As we continue our doctoral studies at George Fox, we learn many theories and definitions about leadership. What it is the leadership perspective? “As far as leadership studies go, it seems that more and more has been studied about less and less, to end up ironically with a group of researchers studying everything about nothing.” Do we use the Bible as a guide for this ministry degree on leadership or do we rely on our personal biases of the numerous leadership resources? Earlier in the semester, we read that leadership revolves around “getting the right people on the bus” (Jim Collins). However, Vries tells us that his objective for studying leadership “is to bring the person back into the organization” (p. XIX), which says that leadership involves a working relationship. Now this is interesting, should the people be on or off the bus. I just left a John Maxwell conference where he stated that “Growth is the only guarantee that tomorrow will get better.” This tells me that even if I believe the right people are on the bus, I am forced to get them off the bus if they lack leadership development. In Hirschman’s book Exit, Voice, and Loyalty, he suggests that when customers are dissatisfied with a product, they can use their ‘voice’ to complain about it or choose to ‘exit’ to find the product somewhere else.
After reading The Leadership Mystique, I asked myself this question. Is it possible that our leadership problem results from CEOs treating leaders like products and resort to replacing people rather than developing them? Vries is clear that while some leaders are self-motivated to become productive, others struggle to improve their effectiveness. The term Cognitive Resource Theory focuses on how leaders respond to stress based on the leader’s intelligence and experience. Vries spoke on the clinical methodology in his approach, which I believe is essential in leadership. Imagine if Phil told his youth pastor (Kevin) he has one month to improve job performance or he will be fired. Does Kevin come to work and try to improve his job or does he start looking for a new job? As leaders, it is our responsibility to create an environment that this safe (or risk-free). If the people we lead or the ones we want to lead feels threatened (daily), they will eventually become incapable of leading well.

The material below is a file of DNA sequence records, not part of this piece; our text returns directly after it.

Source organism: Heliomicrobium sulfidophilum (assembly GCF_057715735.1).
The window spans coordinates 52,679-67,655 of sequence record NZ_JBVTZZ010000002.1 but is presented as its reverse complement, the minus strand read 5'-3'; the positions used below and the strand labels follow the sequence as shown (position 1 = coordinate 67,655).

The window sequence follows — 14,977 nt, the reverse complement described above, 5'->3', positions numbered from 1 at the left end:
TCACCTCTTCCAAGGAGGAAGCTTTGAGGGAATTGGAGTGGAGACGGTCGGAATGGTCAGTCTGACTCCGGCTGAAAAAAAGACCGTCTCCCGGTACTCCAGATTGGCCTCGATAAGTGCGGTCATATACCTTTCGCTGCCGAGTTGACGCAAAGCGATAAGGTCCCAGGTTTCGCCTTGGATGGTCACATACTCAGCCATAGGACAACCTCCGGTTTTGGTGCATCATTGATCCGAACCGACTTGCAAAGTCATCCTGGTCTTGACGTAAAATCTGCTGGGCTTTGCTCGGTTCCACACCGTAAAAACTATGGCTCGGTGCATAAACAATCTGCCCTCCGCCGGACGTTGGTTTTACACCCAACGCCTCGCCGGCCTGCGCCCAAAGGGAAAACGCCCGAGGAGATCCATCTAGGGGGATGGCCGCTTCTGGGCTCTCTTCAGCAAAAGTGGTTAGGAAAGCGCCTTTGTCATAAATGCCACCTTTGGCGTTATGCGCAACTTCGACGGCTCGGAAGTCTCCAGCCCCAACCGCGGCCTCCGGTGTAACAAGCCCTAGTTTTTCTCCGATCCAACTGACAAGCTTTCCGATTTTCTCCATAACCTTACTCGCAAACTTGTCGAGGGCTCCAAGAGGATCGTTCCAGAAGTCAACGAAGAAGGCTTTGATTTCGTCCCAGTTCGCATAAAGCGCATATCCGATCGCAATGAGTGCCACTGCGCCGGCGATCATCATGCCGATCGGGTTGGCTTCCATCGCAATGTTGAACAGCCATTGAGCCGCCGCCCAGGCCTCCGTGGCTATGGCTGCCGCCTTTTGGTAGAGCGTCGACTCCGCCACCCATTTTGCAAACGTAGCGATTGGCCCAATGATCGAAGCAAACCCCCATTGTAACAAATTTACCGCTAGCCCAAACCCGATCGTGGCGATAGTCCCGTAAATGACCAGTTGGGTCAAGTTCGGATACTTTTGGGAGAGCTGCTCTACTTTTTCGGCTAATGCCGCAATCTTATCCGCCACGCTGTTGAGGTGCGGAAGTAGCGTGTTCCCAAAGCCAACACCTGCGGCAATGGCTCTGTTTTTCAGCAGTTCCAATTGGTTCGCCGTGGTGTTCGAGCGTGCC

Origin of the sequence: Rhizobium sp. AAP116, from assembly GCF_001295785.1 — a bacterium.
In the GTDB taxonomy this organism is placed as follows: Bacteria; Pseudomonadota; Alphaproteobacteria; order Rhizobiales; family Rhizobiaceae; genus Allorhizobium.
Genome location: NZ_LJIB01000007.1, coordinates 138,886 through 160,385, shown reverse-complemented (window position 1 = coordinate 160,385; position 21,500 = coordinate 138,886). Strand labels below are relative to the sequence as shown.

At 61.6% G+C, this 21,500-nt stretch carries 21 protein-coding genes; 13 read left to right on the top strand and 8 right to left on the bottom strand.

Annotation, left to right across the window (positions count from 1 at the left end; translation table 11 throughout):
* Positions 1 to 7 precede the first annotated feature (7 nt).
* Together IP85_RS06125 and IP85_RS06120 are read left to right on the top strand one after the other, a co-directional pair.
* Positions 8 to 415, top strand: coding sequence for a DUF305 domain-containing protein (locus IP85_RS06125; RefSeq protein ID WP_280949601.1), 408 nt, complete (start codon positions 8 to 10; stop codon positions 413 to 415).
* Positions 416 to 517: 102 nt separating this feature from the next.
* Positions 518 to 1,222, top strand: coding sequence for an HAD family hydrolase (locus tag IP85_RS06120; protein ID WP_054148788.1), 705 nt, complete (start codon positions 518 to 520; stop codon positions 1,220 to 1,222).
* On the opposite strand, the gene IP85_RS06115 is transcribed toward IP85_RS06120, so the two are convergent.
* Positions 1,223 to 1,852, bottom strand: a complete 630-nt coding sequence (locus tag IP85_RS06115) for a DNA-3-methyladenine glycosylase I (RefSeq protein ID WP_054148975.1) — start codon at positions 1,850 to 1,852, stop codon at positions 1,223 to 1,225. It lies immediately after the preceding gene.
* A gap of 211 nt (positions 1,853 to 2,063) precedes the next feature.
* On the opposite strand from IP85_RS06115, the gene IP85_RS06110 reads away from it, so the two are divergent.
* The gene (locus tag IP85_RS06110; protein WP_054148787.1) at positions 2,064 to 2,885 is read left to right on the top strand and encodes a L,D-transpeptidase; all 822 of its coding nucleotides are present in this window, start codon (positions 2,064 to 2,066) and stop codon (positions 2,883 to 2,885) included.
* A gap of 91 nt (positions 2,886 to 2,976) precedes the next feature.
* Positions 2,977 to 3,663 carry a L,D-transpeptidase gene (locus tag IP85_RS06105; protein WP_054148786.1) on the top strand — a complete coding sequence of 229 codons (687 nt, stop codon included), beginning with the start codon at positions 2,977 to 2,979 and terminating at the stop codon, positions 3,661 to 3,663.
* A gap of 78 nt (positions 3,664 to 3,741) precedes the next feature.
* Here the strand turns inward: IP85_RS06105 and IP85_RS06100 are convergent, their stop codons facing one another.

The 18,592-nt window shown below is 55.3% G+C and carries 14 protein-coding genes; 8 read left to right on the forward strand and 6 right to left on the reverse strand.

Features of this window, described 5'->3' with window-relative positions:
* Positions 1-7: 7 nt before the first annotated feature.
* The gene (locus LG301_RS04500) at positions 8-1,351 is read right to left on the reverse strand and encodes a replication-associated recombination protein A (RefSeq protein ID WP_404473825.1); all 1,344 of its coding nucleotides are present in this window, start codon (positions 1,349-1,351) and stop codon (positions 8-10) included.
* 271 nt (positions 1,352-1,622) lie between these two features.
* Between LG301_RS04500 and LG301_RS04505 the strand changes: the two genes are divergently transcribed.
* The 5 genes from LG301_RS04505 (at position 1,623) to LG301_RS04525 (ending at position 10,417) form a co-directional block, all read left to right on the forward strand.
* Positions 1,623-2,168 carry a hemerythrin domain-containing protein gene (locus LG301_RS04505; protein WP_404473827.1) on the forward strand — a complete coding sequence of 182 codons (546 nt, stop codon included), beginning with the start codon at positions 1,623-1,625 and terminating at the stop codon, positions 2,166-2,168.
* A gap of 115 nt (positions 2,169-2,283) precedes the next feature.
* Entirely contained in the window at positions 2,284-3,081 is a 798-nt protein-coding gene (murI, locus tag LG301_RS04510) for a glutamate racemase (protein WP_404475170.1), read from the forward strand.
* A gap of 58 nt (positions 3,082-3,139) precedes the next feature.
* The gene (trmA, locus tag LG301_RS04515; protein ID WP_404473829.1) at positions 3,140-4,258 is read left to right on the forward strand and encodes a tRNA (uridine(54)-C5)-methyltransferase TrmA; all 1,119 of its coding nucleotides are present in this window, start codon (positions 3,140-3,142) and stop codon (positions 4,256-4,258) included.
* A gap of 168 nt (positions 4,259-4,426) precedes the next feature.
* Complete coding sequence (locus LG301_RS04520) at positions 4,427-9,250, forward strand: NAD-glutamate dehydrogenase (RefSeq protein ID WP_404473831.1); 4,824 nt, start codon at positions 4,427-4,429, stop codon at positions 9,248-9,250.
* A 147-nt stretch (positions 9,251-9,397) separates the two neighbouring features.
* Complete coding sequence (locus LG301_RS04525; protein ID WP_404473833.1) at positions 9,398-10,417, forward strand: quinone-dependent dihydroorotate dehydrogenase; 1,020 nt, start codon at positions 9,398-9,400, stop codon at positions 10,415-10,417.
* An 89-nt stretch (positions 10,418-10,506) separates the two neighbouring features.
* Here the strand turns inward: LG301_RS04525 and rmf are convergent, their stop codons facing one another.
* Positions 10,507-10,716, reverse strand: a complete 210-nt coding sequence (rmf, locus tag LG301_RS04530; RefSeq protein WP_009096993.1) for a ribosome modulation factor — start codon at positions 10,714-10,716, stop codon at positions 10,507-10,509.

I get it; we need emotional intelligence because it “helps eliminate cognitive and emotional distortions, and helps individuals to recognize their feelings and use them more effectively” (p. 26). However, when a leader’s effectiveness diminishes, do we replace them as a consequence or do we replace ourselves for making a poor leadership decision in the first place? Vries provided a different perspective for me because it provided another way of seeing leadership. In the 21st century, “major demographic shifts are taking place, including ever-growing urbanization and growth in what the West likes to term ‘minority groups,’” (p. 164). In theory, leaders have the solution based on academics and experiences. However, there’s a new trend where culture is now shaping how we engage people and how we lead our organizations. “Global leaders must create multicultural organizational communities” (p. 192) to experience effectiveness. Vries shows us that leadership relies on culture and a cognitive approach to leading well.
Leadership is a journey, and on that journey, we need elasticity to stretch from theory to reality and tradition to the unconventional. We need emerging practices to remain relevant as we monitor the changes in the human behavior of the people we lead. Vries does not suggest replacing old leadership habits, but we should ignore the culture and cognitive shift of the people we lead in our organization.